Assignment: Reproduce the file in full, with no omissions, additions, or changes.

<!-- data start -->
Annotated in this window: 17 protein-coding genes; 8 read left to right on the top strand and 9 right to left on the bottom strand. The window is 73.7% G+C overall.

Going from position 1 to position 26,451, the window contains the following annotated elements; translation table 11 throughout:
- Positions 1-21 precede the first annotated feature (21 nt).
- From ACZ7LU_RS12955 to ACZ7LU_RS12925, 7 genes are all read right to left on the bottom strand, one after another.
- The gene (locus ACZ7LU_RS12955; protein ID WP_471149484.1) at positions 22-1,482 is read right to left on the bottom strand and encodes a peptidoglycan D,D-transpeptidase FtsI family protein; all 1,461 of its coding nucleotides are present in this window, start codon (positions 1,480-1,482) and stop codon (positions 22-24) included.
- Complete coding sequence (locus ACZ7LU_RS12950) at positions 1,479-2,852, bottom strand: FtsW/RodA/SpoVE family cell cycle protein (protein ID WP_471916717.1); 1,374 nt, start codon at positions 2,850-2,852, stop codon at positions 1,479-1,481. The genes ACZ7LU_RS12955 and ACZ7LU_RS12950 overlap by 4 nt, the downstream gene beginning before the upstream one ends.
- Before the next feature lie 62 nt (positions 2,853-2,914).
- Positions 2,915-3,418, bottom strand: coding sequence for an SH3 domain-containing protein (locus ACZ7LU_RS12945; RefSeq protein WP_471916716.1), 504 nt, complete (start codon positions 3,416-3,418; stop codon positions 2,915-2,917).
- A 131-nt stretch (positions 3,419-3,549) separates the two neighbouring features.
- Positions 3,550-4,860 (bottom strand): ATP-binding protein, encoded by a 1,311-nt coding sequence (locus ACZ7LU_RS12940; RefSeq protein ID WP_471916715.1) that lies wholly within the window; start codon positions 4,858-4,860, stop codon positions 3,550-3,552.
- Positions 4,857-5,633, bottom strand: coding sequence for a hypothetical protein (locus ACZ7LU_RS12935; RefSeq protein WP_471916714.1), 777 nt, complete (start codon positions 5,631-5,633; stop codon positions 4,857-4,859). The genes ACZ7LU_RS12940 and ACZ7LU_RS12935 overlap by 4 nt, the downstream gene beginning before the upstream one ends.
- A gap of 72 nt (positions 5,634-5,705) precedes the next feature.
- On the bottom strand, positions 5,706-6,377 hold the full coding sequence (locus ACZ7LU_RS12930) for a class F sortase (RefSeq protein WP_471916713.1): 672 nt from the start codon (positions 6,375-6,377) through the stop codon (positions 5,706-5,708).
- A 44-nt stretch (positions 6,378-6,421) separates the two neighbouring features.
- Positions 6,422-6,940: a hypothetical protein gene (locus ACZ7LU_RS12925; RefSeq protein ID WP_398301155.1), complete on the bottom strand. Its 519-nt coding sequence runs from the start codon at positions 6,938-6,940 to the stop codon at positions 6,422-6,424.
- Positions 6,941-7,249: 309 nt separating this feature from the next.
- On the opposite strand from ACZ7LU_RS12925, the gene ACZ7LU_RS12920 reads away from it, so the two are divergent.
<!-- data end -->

Annotated in this window: 17 protein-coding genes; 8 read left to right on the top strand and 9 right to left on the bottom strand. The window is 73.7% G+C overall.

Going from position 1 to position 26,451, the window contains the following annotated elements; translation table 11 throughout:
- Positions 1-21 precede the first annotated feature (21 nt).
- From ACZ7LU_RS12955 to ACZ7LU_RS12925, 7 genes are all read right to left on the bottom strand, one after another.
- The gene (locus ACZ7LU_RS12955; protein ID WP_471149484.1) at positions 22-1,482 is read right to left on the bottom strand and encodes a peptidoglycan D,D-transpeptidase FtsI family protein; all 1,461 of its coding nucleotides are present in this window, start codon (positions 1,480-1,482) and stop codon (positions 22-24) included.
- Complete coding sequence (locus ACZ7LU_RS12950) at positions 1,479-2,852, bottom strand: FtsW/RodA/SpoVE family cell cycle protein (protein ID WP_471916717.1); 1,374 nt, start codon at positions 2,850-2,852, stop codon at positions 1,479-1,481. The genes ACZ7LU_RS12955 and ACZ7LU_RS12950 overlap by 4 nt, the downstream gene beginning before the upstream one ends.
- Before the next feature lie 62 nt (positions 2,853-2,914).
- Positions 2,915-3,418, bottom strand: coding sequence for an SH3 domain-containing protein (locus ACZ7LU_RS12945; RefSeq protein WP_471916716.1), 504 nt, complete (start codon positions 3,416-3,418; stop codon positions 2,915-2,917).
- A 131-nt stretch (positions 3,419-3,549) separates the two neighbouring features.
- Positions 3,550-4,860 (bottom strand): ATP-binding protein, encoded by a 1,311-nt coding sequence (locus ACZ7LU_RS12940; RefSeq protein ID WP_471916715.1) that lies wholly within the window; start codon positions 4,858-4,860, stop codon positions 3,550-3,552.
- Positions 4,857-5,633, bottom strand: coding sequence for a hypothetical protein (locus ACZ7LU_RS12935; RefSeq protein WP_471916714.1), 777 nt, complete (start codon positions 5,631-5,633; stop codon positions 4,857-4,859). The genes ACZ7LU_RS12940 and ACZ7LU_RS12935 overlap by 4 nt, the downstream gene beginning before the upstream one ends.
- A gap of 72 nt (positions 5,634-5,705) precedes the next feature.
- On the bottom strand, positions 5,706-6,377 hold the full coding sequence (locus ACZ7LU_RS12930) for a class F sortase (RefSeq protein WP_471916713.1): 672 nt from the start codon (positions 6,375-6,377) through the stop codon (positions 5,706-5,708).
- A 44-nt stretch (positions 6,378-6,421) separates the two neighbouring features.
- Positions 6,422-6,940: a hypothetical protein gene (locus ACZ7LU_RS12925; RefSeq protein ID WP_398301155.1), complete on the bottom strand. Its 519-nt coding sequence runs from the start codon at positions 6,938-6,940 to the stop codon at positions 6,422-6,424.
- Positions 6,941-7,249: 309 nt separating this feature from the next.
- On the opposite strand from ACZ7LU_RS12925, the gene ACZ7LU_RS12920 reads away from it, so the two are divergent.